SVG and Flash as the Same Species
We can name several technologies for displaying 2D interactive vector graphics on the web however, two names rises among other contenders. These are the Macromedia’s Shock Wave Flash (SWF) and the World Wide Web Consortium’s (W3C) Scalable Vector Graphics (SVG). Unlike Flash SVG is not for sale.
Adobe’s SVG browser plug-in has achieved barely around 10% penetration, compared to Macromedia’s 90% for the Flash plug-in. Flash has already established an outstanding standard nevertheless, this did not make SVG an inferior technology.
In the past Flash was considered a de-facto standard under control of one single vendor. For this reason, W3C proposed a recommendation to achieve standardized 2D interactive vector graphics on the web. This resulted to the birth of SVG. Its first version was Recommendation 1.0 which was introduced in 2001. The current version though is 1.1 which was released on January 2003.
Some people asserts that SVG is as powerful as Flash. Some say it is superior. But still there are others who think it’s the other way around. Which is which really?! To help you decide here are some vital facts:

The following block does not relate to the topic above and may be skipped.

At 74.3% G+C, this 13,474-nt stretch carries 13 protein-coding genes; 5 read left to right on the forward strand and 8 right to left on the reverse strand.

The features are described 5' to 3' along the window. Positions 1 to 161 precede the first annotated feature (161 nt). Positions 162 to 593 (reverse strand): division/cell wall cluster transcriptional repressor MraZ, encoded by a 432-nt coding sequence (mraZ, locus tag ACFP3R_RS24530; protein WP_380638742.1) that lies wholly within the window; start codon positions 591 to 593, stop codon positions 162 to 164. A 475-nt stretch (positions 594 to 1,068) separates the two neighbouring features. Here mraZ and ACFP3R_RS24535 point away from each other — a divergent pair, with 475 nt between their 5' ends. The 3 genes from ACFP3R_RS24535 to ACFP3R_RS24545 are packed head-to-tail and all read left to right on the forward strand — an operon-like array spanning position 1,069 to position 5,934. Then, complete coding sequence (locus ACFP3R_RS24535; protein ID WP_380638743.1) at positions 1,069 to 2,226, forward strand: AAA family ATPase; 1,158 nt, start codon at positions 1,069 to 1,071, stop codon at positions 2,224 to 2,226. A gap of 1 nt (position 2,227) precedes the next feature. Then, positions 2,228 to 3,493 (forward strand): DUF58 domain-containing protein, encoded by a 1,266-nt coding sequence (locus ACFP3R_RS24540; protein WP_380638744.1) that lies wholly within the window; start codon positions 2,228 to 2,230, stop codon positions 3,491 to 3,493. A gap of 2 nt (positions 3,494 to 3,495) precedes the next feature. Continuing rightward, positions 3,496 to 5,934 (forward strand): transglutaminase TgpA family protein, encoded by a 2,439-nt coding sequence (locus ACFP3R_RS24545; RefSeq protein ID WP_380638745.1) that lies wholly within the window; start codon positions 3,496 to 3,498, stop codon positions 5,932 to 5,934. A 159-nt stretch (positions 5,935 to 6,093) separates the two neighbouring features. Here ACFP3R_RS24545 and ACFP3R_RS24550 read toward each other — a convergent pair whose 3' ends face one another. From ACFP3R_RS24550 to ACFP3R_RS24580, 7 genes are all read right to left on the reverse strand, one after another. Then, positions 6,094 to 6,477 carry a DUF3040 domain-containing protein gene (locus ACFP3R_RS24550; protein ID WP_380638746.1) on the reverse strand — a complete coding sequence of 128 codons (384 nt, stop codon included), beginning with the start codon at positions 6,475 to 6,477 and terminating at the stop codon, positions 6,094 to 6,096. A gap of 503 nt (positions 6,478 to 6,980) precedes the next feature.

Use Flash in the following instances:
You must use Flash if you want to make a Flash-like website. To replicate it using SVG is hard to do.
If your users are not that computer literate like for example children for a children’s site or a site appealing to a broad audience, you must use Flash.
SVG supports sound. Nonetheless, if sound involves important intricate details, use Flash.
Use Flash if you prefer WYSIWYG to script.
SVG is advantageous in the following instances:
SVG can effortlessly be created by ASP, PHP, Perl and extracted from a database. Be cautious though in setting mime-types on the server.
It is XML meaning it can be read by anything that can read XML. Flash can use XML but it has to be converted first.
You need not apply Flash’s action-script because SVG does not code per browser. It has a built-in ECMA-script engine.
SVG runs on IE/NS4+NS6/Mozilla and on PC/MAC/Linux.
SVG can be transformed through an XSLT style-sheet or parser. It also supports standard CSS1 style-sheets.
Texts used remains selectable and searchable. Graphic “objects” can be grouped, styled, transformed or composited and embedded text can be searched or indexed.
Features of the specification include nested transformations, clipping paths, alpha masks, filter effects, template objects and, of course, extensibility
You need not buy Flash since only texteditor is needed to create SVG.
By now, I know you already have a choice. Take your pick and enjoy the features of your chosen technology!